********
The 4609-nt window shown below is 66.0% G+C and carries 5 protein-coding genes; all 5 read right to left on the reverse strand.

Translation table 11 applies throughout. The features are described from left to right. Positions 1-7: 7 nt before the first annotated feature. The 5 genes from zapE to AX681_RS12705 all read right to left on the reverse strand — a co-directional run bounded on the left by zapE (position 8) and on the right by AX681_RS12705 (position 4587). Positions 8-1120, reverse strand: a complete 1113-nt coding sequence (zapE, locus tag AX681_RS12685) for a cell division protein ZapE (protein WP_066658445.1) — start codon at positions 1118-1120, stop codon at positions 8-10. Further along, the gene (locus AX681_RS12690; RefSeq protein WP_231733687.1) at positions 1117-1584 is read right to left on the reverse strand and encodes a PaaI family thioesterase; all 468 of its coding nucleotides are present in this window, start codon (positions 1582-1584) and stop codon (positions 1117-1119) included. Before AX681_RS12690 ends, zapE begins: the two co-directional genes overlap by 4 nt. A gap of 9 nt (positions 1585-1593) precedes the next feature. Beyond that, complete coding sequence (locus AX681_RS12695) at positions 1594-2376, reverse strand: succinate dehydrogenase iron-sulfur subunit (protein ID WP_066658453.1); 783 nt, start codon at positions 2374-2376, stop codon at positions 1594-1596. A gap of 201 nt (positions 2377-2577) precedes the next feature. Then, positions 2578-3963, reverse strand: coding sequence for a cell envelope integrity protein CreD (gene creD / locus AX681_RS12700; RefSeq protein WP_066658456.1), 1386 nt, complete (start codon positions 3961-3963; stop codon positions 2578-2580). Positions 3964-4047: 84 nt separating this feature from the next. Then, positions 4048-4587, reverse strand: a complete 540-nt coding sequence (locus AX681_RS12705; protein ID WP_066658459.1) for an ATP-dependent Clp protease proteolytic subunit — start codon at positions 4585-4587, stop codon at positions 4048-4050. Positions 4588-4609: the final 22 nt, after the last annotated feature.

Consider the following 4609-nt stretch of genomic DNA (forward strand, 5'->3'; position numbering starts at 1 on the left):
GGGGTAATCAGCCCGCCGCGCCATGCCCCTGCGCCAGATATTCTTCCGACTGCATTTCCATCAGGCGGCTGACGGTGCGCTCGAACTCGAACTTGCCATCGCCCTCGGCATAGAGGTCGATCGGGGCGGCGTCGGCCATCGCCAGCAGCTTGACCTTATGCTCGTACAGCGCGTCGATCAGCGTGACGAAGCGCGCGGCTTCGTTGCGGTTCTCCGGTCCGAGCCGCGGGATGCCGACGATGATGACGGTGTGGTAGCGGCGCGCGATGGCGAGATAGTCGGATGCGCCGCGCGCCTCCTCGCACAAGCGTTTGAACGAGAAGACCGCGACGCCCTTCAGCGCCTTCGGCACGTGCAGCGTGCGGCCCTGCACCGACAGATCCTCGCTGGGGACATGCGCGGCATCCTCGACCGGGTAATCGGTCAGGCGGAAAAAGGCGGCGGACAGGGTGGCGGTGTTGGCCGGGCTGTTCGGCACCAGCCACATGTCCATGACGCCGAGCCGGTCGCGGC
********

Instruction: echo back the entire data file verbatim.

The 4609-nt window shown below is 66.0% G+C and carries 5 protein-coding genes; all 5 read right to left on the reverse strand.

Translation table 11 applies throughout. The features are described from left to right. Positions 1-7: 7 nt before the first annotated feature. The 5 genes from zapE to AX681_RS12705 all read right to left on the reverse strand — a co-directional run bounded on the left by zapE (position 8) and on the right by AX681_RS12705 (position 4587). Positions 8-1120, reverse strand: a complete 1113-nt coding sequence (zapE, locus tag AX681_RS12685) for a cell division protein ZapE (protein WP_066658445.1) — start codon at positions 1118-1120, stop codon at positions 8-10. Further along, the gene (locus AX681_RS12690; RefSeq protein WP_231733687.1) at positions 1117-1584 is read right to left on the reverse strand and encodes a PaaI family thioesterase; all 468 of its coding nucleotides are present in this window, start codon (positions 1582-1584) and stop codon (positions 1117-1119) included. Before AX681_RS12690 ends, zapE begins: the two co-directional genes overlap by 4 nt. A gap of 9 nt (positions 1585-1593) precedes the next feature. Beyond that, complete coding sequence (locus AX681_RS12695) at positions 1594-2376, reverse strand: succinate dehydrogenase iron-sulfur subunit (protein ID WP_066658453.1); 783 nt, start codon at positions 2374-2376, stop codon at positions 1594-1596. A gap of 201 nt (positions 2377-2577) precedes the next feature. Then, positions 2578-3963, reverse strand: coding sequence for a cell envelope integrity protein CreD (gene creD / locus AX681_RS12700; RefSeq protein WP_066658456.1), 1386 nt, complete (start codon positions 3961-3963; stop codon positions 2578-2580). Positions 3964-4047: 84 nt separating this feature from the next. Then, positions 4048-4587, reverse strand: a complete 540-nt coding sequence (locus AX681_RS12705; protein ID WP_066658459.1) for an ATP-dependent Clp protease proteolytic subunit — start codon at positions 4585-4587, stop codon at positions 4048-4050. Positions 4588-4609: the final 22 nt, after the last annotated feature.

Consider the following 4609-nt stretch of genomic DNA (forward strand, 5'->3'; position numbering starts at 1 on the left):
GGGGTAATCAGCCCGCCGCGCCATGCCCCTGCGCCAGATATTCTTCCGACTGCATTTCCATCAGGCGGCTGACGGTGCGCTCGAACTCGAACTTGCCATCGCCCTCGGCATAGAGGTCGATCGGGGCGGCGTCGGCCATCGCCAGCAGCTTGACCTTATGCTCGTACAGCGCGTCGATCAGCGTGACGAAGCGCGCGGCTTCGTTGCGGTTCTCCGGTCCGAGCCGCGGGATGCCGACGATGATGACGGTGTGGTAGCGGCGCGCGATGGCGAGATAGTCGGATGCGCCGCGCGCCTCCTCGCACAAGCGTTTGAACGAGAAGACCGCGACGCCCTTCAGCGCCTTCGGCACGTGCAGCGTGCGGCCCTGCACCGACAGATCCTCGCTGGGGACATGCGCGGCATCCTCGACCGGGTAATCGGTCAGGCGGAAAAAGGCGGCGGACAGGGTGGCGGTGTTGGCCGGGCTGTTCGGCACCAGCCACATGTCCATGACGCCGAGCCGGTCGCGGC